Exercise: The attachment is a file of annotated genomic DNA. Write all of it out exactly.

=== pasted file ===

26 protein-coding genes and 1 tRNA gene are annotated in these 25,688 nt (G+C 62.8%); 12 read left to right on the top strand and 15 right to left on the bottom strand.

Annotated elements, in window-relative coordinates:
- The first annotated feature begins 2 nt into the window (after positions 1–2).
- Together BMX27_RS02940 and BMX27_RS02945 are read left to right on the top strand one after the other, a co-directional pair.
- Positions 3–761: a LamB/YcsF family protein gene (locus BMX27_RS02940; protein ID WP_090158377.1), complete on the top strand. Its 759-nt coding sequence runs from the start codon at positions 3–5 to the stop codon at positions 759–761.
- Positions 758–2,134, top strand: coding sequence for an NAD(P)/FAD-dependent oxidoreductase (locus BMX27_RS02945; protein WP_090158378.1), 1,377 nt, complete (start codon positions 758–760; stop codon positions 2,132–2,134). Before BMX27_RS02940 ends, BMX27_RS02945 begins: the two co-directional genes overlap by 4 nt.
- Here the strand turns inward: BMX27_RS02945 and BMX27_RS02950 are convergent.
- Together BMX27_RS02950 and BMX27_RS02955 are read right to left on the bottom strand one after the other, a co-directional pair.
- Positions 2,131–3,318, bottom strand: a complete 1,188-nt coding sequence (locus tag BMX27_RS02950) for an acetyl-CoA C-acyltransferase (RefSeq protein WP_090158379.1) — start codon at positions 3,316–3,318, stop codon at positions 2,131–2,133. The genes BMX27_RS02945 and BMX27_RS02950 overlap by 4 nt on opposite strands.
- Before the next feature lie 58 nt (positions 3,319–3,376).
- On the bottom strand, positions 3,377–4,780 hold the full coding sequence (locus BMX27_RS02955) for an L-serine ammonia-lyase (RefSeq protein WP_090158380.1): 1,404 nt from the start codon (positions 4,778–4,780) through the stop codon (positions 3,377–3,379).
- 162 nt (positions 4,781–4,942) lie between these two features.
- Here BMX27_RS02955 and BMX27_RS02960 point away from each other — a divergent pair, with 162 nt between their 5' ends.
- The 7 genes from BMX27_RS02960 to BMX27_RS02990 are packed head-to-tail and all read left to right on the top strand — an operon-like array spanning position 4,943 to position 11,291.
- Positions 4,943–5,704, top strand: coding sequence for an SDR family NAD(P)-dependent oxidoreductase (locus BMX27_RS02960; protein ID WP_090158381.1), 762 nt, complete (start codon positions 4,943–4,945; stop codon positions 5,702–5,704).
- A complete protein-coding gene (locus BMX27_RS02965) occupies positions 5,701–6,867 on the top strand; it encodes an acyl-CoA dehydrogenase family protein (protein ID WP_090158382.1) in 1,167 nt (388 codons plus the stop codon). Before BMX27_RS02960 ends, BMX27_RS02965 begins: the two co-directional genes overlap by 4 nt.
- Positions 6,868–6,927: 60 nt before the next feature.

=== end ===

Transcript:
26 protein-coding genes and 1 tRNA gene are annotated in these 25,688 nt (G+C 62.8%); 12 read left to right on the top strand and 15 right to left on the bottom strand.

Annotated elements, in window-relative coordinates:
- The first annotated feature begins 2 nt into the window (after positions 1–2).
- Together BMX27_RS02940 and BMX27_RS02945 are read left to right on the top strand one after the other, a co-directional pair.
- Positions 3–761: a LamB/YcsF family protein gene (locus BMX27_RS02940; protein ID WP_090158377.1), complete on the top strand. Its 759-nt coding sequence runs from the start codon at positions 3–5 to the stop codon at positions 759–761.
- Positions 758–2,134, top strand: coding sequence for an NAD(P)/FAD-dependent oxidoreductase (locus BMX27_RS02945; protein WP_090158378.1), 1,377 nt, complete (start codon positions 758–760; stop codon positions 2,132–2,134). Before BMX27_RS02940 ends, BMX27_RS02945 begins: the two co-directional genes overlap by 4 nt.
- Here the strand turns inward: BMX27_RS02945 and BMX27_RS02950 are convergent.
- Together BMX27_RS02950 and BMX27_RS02955 are read right to left on the bottom strand one after the other, a co-directional pair.
- Positions 2,131–3,318, bottom strand: a complete 1,188-nt coding sequence (locus tag BMX27_RS02950) for an acetyl-CoA C-acyltransferase (RefSeq protein WP_090158379.1) — start codon at positions 3,316–3,318, stop codon at positions 2,131–2,133. The genes BMX27_RS02945 and BMX27_RS02950 overlap by 4 nt on opposite strands.
- Before the next feature lie 58 nt (positions 3,319–3,376).
- On the bottom strand, positions 3,377–4,780 hold the full coding sequence (locus BMX27_RS02955) for an L-serine ammonia-lyase (RefSeq protein WP_090158380.1): 1,404 nt from the start codon (positions 4,778–4,780) through the stop codon (positions 3,377–3,379).
- 162 nt (positions 4,781–4,942) lie between these two features.
- Here BMX27_RS02955 and BMX27_RS02960 point away from each other — a divergent pair, with 162 nt between their 5' ends.
- The 7 genes from BMX27_RS02960 to BMX27_RS02990 are packed head-to-tail and all read left to right on the top strand — an operon-like array spanning position 4,943 to position 11,291.
- Positions 4,943–5,704, top strand: coding sequence for an SDR family NAD(P)-dependent oxidoreductase (locus BMX27_RS02960; protein ID WP_090158381.1), 762 nt, complete (start codon positions 4,943–4,945; stop codon positions 5,702–5,704).
- A complete protein-coding gene (locus BMX27_RS02965) occupies positions 5,701–6,867 on the top strand; it encodes an acyl-CoA dehydrogenase family protein (protein ID WP_090158382.1) in 1,167 nt (388 codons plus the stop codon). Before BMX27_RS02960 ends, BMX27_RS02965 begins: the two co-directional genes overlap by 4 nt.
- Positions 6,868–6,927: 60 nt before the next feature.